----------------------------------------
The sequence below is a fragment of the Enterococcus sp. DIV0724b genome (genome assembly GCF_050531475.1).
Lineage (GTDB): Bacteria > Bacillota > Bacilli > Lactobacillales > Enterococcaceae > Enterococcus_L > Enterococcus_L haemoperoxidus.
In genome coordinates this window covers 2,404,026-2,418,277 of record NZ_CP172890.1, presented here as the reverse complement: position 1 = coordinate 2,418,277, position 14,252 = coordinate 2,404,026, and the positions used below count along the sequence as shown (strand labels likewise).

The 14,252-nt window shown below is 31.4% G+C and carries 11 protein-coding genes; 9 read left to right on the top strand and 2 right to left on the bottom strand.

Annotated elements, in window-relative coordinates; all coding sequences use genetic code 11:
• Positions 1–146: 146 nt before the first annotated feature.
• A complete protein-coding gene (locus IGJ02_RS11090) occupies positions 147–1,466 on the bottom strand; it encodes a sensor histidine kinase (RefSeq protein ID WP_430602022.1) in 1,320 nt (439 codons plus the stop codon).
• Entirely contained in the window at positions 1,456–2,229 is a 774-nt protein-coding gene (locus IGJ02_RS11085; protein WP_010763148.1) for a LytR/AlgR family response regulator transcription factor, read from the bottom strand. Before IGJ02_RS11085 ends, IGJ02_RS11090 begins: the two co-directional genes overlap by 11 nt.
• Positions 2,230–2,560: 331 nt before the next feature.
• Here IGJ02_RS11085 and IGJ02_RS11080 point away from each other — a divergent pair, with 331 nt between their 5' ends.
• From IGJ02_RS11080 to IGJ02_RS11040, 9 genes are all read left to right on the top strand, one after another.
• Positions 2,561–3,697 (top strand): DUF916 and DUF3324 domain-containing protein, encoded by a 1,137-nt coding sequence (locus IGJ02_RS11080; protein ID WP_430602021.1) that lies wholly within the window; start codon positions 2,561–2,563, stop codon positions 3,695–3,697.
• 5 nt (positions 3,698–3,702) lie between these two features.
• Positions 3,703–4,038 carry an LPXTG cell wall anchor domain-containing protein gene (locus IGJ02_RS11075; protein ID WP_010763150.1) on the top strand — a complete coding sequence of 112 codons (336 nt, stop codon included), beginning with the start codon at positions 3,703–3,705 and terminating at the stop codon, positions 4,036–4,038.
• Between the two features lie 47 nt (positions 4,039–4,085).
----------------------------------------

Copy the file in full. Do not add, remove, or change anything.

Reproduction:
The sequence below is a fragment of the Enterococcus sp. DIV0724b genome (genome assembly GCF_050531475.1).
Lineage (GTDB): Bacteria > Bacillota > Bacilli > Lactobacillales > Enterococcaceae > Enterococcus_L > Enterococcus_L haemoperoxidus.
In genome coordinates this window covers 2,404,026-2,418,277 of record NZ_CP172890.1, presented here as the reverse complement: position 1 = coordinate 2,418,277, position 14,252 = coordinate 2,404,026, and the positions used below count along the sequence as shown (strand labels likewise).

The 14,252-nt window shown below is 31.4% G+C and carries 11 protein-coding genes; 9 read left to right on the top strand and 2 right to left on the bottom strand.

Annotated elements, in window-relative coordinates; all coding sequences use genetic code 11:
• Positions 1–146: 146 nt before the first annotated feature.
• A complete protein-coding gene (locus IGJ02_RS11090) occupies positions 147–1,466 on the bottom strand; it encodes a sensor histidine kinase (RefSeq protein ID WP_430602022.1) in 1,320 nt (439 codons plus the stop codon).
• Entirely contained in the window at positions 1,456–2,229 is a 774-nt protein-coding gene (locus IGJ02_RS11085; protein WP_010763148.1) for a LytR/AlgR family response regulator transcription factor, read from the bottom strand. Before IGJ02_RS11085 ends, IGJ02_RS11090 begins: the two co-directional genes overlap by 11 nt.
• Positions 2,230–2,560: 331 nt before the next feature.
• Here IGJ02_RS11085 and IGJ02_RS11080 point away from each other — a divergent pair, with 331 nt between their 5' ends.
• From IGJ02_RS11080 to IGJ02_RS11040, 9 genes are all read left to right on the top strand, one after another.
• Positions 2,561–3,697 (top strand): DUF916 and DUF3324 domain-containing protein, encoded by a 1,137-nt coding sequence (locus IGJ02_RS11080; protein ID WP_430602021.1) that lies wholly within the window; start codon positions 2,561–2,563, stop codon positions 3,695–3,697.
• 5 nt (positions 3,698–3,702) lie between these two features.
• Positions 3,703–4,038 carry an LPXTG cell wall anchor domain-containing protein gene (locus IGJ02_RS11075; protein ID WP_010763150.1) on the top strand — a complete coding sequence of 112 codons (336 nt, stop codon included), beginning with the start codon at positions 3,703–3,705 and terminating at the stop codon, positions 4,036–4,038.
• Between the two features lie 47 nt (positions 4,039–4,085).